A different worker was built using Python and the Request library for HTTP. This code had a much smaller transaction time with the web service too.

Here are those results…

21180 total seconds
127479 PUTs
0.166 seconds per transaction

The timing calls are isolated to the same transaction. The files are still fetched over NFS. The service is still authenticated. The service is still using SSL. Finally, the most important thing is that the Python code was running on the same machines as the scripts using cURL. We can comfortably use the phrase, “holding all other variables equal…”

What can account for the 1.6 second difference?

Now it is hard to ignore cURL. We suspect that there is more overhead than we anticipate for cURL to spawn a child process and pull that file into the PUT. Other influencers may include slower authentication responses or less efficient SSL libraries.

If you love and use cURL, you may want to dig into the logs and check,your performance. It might me worth using a different tool for the heavy lifting.

Development and Engineering

As a smaller company, we all have jobs with many different hats.  Over the last couple of years, I’ve been able to finally understand at least two of the mindsets within our development team.  These two mindsets are almost like different hats.  I call them development and engineering and here’s how I see the two mindsets coming together during this project.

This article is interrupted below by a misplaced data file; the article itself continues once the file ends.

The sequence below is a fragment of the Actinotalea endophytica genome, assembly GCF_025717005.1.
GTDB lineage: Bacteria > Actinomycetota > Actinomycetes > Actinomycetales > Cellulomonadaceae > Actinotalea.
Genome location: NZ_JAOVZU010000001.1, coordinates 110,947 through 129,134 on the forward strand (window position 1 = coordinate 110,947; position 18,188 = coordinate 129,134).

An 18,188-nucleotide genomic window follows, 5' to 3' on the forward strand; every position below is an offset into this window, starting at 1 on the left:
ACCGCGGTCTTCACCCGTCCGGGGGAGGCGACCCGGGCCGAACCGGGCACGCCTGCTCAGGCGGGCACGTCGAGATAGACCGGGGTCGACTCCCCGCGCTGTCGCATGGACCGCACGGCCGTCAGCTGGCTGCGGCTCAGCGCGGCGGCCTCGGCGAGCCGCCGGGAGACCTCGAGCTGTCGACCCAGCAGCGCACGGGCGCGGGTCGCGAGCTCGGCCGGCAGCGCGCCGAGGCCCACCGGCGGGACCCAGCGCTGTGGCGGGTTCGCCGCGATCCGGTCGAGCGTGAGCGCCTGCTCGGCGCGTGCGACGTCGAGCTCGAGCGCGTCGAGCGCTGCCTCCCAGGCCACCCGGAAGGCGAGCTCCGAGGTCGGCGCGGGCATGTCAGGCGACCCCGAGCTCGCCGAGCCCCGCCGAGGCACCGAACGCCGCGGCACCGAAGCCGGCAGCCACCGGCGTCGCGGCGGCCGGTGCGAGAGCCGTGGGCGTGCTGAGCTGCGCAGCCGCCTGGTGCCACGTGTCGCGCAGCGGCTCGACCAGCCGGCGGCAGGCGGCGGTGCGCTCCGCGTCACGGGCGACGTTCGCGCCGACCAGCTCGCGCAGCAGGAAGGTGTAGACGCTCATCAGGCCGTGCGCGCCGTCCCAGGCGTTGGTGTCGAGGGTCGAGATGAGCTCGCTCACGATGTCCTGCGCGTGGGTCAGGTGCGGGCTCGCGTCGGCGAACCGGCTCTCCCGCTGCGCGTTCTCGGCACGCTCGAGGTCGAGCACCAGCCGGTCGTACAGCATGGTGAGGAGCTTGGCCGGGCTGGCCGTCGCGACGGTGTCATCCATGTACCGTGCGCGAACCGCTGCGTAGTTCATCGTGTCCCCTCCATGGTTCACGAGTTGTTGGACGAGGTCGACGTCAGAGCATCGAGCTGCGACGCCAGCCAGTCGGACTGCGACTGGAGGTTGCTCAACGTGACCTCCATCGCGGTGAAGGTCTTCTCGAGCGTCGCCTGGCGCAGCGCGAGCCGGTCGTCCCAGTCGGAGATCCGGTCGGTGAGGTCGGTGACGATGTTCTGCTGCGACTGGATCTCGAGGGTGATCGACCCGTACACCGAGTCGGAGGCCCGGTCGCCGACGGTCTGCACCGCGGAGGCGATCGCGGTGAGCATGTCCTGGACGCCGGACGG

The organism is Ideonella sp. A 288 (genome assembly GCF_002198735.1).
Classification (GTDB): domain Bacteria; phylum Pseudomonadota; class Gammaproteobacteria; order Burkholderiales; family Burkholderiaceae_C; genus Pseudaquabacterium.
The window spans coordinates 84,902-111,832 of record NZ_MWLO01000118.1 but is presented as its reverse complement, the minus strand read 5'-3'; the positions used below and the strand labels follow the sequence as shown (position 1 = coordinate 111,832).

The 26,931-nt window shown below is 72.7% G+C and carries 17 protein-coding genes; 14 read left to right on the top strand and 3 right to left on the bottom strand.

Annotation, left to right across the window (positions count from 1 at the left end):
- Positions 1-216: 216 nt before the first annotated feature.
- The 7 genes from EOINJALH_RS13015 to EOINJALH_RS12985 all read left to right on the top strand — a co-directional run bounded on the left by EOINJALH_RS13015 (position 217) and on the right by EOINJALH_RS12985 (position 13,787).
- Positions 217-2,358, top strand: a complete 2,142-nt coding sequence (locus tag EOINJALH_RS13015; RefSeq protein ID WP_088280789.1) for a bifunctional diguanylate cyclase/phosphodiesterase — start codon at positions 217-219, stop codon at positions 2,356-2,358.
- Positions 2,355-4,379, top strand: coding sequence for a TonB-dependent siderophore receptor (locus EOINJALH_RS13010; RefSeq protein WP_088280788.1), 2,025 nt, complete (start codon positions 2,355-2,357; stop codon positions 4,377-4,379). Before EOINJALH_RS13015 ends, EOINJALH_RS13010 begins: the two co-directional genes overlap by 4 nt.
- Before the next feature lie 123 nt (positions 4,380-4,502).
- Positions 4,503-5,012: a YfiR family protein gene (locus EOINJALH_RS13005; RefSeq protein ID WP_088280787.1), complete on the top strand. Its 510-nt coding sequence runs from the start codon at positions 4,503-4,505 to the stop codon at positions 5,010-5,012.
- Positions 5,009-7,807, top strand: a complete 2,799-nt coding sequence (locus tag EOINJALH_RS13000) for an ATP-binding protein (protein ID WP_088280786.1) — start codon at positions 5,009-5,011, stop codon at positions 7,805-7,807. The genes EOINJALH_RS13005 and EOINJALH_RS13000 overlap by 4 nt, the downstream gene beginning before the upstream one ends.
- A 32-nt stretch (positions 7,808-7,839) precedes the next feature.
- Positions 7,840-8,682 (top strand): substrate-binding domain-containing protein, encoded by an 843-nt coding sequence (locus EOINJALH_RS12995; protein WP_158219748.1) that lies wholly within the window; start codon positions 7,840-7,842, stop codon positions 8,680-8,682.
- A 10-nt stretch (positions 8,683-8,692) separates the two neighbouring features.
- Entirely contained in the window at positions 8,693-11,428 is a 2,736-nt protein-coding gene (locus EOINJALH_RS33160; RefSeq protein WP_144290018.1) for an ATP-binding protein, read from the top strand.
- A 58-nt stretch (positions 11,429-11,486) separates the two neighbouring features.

We wanted to move from a complicated scale out process to something simpler.  Currently we have a language identification tool supplied as a feature of a bigger data manager.  The language identification is in essence a library that is not separable from the data manager.  Thus, getting the language of a document requires interaction with the data manager.  If we wanted to make this simpler, we have to ask a question: Is it possible to identify language outside of the data manager?  Of course this answer is “surely, it must be possible,” but as a small business, we can’t just know it’s possible out in the world, it has to be possible for our skill sets and has to be something we can afford to spend the time on to make it work.